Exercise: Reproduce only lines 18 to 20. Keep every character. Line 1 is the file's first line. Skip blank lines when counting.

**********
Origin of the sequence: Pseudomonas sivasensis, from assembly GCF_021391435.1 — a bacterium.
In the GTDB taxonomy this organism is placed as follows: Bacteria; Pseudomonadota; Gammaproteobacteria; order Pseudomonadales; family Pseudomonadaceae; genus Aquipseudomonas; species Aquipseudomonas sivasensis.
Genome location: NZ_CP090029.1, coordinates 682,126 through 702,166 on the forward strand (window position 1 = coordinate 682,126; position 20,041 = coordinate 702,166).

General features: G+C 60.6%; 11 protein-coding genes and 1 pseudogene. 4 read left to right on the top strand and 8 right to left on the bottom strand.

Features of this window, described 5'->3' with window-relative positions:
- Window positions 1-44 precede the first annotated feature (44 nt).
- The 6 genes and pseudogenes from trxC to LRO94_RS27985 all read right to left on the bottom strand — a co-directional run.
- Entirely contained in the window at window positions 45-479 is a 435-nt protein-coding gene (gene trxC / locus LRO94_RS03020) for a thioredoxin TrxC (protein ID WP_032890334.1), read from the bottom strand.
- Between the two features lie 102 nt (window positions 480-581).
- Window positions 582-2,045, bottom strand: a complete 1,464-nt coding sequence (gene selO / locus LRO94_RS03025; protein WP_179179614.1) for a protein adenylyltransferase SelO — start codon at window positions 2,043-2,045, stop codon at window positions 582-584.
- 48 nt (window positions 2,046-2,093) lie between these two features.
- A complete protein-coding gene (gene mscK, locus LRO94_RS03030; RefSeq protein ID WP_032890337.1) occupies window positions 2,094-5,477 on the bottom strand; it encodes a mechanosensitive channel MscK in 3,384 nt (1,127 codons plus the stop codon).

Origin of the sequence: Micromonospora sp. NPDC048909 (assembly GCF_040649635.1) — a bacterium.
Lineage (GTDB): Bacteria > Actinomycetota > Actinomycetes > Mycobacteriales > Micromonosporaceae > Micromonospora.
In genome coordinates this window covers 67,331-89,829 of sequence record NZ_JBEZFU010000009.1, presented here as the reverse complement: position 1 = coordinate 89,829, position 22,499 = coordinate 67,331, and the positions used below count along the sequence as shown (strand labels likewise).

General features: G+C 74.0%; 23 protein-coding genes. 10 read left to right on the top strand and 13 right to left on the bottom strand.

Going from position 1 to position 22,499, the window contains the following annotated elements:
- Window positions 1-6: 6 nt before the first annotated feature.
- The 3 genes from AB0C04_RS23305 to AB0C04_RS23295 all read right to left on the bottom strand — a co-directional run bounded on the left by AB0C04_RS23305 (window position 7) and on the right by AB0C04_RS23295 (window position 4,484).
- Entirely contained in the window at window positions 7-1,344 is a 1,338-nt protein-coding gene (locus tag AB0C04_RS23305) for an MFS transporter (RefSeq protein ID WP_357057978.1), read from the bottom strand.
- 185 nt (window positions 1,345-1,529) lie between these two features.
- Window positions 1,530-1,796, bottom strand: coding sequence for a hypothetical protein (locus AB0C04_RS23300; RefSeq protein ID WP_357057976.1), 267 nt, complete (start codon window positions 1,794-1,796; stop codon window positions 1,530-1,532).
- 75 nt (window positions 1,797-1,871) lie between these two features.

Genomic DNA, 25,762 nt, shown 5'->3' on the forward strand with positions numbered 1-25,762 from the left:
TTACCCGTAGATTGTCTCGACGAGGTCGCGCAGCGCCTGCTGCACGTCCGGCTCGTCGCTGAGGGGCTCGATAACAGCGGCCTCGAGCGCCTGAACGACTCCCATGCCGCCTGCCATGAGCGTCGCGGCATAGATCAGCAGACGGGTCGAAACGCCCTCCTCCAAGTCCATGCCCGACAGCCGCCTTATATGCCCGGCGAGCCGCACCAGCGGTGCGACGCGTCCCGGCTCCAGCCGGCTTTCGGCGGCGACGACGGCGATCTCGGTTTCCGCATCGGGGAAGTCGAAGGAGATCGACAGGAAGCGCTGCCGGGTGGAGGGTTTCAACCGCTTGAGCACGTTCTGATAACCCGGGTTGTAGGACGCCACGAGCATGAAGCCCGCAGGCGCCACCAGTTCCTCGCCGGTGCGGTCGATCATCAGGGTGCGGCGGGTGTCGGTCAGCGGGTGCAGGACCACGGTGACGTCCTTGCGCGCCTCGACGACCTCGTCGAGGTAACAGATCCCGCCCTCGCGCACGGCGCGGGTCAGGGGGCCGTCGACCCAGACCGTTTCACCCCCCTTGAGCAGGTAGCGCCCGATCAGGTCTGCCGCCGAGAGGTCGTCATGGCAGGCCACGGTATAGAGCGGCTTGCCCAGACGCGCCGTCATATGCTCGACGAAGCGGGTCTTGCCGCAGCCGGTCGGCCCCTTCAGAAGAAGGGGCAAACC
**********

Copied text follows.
- Window positions 1-6: 6 nt before the first annotated feature.
- The 3 genes from AB0C04_RS23305 to AB0C04_RS23295 all read right to left on the bottom strand — a co-directional run bounded on the left by AB0C04_RS23305 (window position 7) and on the right by AB0C04_RS23295 (window position 4,484).
- Entirely contained in the window at window positions 7-1,344 is a 1,338-nt protein-coding gene (locus tag AB0C04_RS23305) for an MFS transporter (RefSeq protein ID WP_357057978.1), read from the bottom strand.